It is part of being human to have worries? I re-read the part of the Bible that talks about worry: (Matthew 10:29-31)
[Jesus says] "Are not two sparrows sold for a copper coin? And not one of them falls to the ground apart from your Father's will. But the very hairs on your head are numbered. Do not fear, therefore; you are or more value than many sparrows."
I have even looked back to the worries I had about Christmas, and I see now what a waste it was to worry about all of that.
Why do we worry? Is it because we, unlike animals, are aware of the future and are able to imagine the worst?
And when we think about the future, why do we always imagine the worst? Is it not at least equally as possible that things will go well, as for them to be bad?
Why do we worry about the future?
asked 01 Jan '10, 22:25
I can relate to this as I've probably spent most of my adult life being a worry wart. I think part of it goes back to childhood, if that is what we observed growing up then it almost becomes a natural tendency. However when we become aware of the fact that it is almost taking over our lives then we have to take a good look at it and ask 'why'? What is worry? It is just using our imagination but in a negative context so I guess the remedy is to try to channel this use of our imagination to create a positive outcome. Once again practice and repetition are the keys; it is not something we can change overnight but persistence does pay off and the affirmations you are using will help here too. Thankfully there is a buffer of time in the manifestation process so fortunately most of our worries never materialize. You hit it spot on when you mentioned the animals - they live here and 'Now' and when you look at the 'Now' moment, there is absolutely nothing to worry about.
May 2010 be the year you become worry free :-)
answered 02 Jan '10, 02:25
I believe worry comes from forgetting we are experiencing life as an ongoing flow, if we think of the worst things that have happened to us and if we had worried that they would happen, then where are they now but faded into just memories of things that once were.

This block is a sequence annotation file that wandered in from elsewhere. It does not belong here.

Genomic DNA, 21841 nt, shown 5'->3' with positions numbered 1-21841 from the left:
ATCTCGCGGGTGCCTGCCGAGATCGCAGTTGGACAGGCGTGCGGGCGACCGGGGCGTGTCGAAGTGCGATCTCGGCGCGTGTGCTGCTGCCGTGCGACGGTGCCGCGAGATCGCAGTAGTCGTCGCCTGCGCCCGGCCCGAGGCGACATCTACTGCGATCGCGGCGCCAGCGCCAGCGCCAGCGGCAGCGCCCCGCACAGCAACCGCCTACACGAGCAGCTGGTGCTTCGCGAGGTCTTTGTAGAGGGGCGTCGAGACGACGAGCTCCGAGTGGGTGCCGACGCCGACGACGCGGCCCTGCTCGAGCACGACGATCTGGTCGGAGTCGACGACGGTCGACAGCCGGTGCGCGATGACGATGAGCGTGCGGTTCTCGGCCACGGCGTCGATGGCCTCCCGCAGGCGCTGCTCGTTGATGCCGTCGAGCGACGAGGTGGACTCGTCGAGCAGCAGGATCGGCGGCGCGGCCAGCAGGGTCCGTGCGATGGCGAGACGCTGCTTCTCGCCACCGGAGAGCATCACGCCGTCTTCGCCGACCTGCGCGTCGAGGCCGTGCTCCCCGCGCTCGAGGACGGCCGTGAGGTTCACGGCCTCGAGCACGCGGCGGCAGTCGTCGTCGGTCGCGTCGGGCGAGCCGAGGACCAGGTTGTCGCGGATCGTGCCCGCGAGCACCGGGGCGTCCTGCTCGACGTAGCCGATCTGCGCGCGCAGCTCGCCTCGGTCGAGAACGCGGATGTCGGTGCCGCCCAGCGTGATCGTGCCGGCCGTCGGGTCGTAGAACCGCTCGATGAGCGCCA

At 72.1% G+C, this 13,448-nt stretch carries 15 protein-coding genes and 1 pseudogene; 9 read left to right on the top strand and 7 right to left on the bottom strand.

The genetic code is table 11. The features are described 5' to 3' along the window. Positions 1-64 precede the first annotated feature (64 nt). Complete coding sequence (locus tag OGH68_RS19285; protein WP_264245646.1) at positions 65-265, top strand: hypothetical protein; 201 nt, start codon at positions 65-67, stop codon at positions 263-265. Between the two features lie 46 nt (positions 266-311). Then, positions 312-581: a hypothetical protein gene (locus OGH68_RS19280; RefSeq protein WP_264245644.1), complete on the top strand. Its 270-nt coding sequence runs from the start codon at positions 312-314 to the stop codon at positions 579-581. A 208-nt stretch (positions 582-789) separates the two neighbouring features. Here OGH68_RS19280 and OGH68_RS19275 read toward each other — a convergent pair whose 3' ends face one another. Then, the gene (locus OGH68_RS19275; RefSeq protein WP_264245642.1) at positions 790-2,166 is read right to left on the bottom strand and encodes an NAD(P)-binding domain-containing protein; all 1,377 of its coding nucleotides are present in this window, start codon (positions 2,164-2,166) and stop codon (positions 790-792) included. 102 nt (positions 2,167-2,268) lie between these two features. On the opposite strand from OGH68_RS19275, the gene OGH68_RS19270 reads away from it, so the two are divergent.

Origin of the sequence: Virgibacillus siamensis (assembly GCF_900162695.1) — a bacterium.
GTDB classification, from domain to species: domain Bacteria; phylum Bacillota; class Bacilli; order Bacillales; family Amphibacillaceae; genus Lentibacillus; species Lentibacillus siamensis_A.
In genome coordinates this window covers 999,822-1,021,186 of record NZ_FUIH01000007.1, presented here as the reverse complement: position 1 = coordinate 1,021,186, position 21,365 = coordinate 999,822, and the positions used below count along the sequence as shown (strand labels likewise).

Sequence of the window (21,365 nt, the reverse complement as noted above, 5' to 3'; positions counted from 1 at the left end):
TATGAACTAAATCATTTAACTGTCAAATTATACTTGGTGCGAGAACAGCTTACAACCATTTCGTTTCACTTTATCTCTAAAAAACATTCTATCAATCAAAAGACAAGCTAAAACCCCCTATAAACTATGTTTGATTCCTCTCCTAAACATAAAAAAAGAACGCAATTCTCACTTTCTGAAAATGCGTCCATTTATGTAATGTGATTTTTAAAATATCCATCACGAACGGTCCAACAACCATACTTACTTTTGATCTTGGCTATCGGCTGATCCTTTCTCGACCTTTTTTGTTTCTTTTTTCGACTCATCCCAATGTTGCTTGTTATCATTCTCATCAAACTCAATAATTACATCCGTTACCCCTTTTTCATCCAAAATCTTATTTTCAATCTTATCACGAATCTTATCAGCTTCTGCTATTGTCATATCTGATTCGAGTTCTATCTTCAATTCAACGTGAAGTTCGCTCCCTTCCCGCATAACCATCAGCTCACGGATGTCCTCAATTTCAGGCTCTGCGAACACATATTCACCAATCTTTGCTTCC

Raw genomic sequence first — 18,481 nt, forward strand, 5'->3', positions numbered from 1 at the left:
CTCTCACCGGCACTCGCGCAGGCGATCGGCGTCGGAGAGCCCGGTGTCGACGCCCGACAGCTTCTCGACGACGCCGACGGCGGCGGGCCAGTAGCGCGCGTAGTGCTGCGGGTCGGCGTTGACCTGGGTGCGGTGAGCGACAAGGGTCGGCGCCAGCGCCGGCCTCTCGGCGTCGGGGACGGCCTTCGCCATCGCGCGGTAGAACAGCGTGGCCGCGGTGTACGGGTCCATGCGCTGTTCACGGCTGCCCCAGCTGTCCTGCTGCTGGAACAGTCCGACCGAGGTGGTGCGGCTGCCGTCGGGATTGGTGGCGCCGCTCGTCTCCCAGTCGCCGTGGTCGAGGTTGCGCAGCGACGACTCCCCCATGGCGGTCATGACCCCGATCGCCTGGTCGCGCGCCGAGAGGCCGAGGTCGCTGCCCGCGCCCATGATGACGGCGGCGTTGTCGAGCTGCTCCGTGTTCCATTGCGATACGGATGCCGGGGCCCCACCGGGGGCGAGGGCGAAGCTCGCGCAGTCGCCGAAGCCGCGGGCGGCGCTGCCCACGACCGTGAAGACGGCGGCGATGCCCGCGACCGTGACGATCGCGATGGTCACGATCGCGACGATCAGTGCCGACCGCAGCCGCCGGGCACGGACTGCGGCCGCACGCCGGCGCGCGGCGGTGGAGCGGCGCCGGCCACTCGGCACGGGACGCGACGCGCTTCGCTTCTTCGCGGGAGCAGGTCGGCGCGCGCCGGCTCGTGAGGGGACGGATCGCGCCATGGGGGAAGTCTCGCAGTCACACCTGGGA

A common Zen saying is, "this too shall pass." In other words why worry about a passing moment in time? Whether the worst or best happens worry has done nothing to correct or steer the experience in a better direction.
However worry can be used as a good thing, I am starting a venture and I can see it doesn't look like it is heading out to be good down the road, I am worried about it, so I analyze what would it take to appease my worry? Then I set out to apply these new ideas and later find out that it was a good thing I did this because I avoided disaster!
answered 02 Jan '10, 03:34
I think there is an element of not knowing what awaits us which leads us to think about the worse case scenario. This seems to be human nature and I have done this way too many times.
However, I have started to realise lately (like you have mentioned in your question) that it is a complete waste of time as not only is it not improving my current situation, it contributes to making it worse as the longer we spend having negative emotions (worrying), the more vibrational matches (bad outcomes that have the same vibration as what we have been worried about) we are likely to attract in life (Law of Attraction at work).
Lately, I have been worrying about the outcome of an important issue in my life. I was worrying about the worse case scenario. However recently, I was so surprised as the outcome was the best outcome possible, oppposite to what I was worried about. This brought home the fact that me worrying was a complete waste of time. However, the outcome could have been completely different (one that I was worrying about) if I had spent more time worrying about that issue.
If we work more on our dominant vibration so we are at a general feeling good place, then we can learn to lessen our worries and be more confident in what awaits us in the future as whatever is in store will have to be good.
answered 02 Jan '10, 18:07
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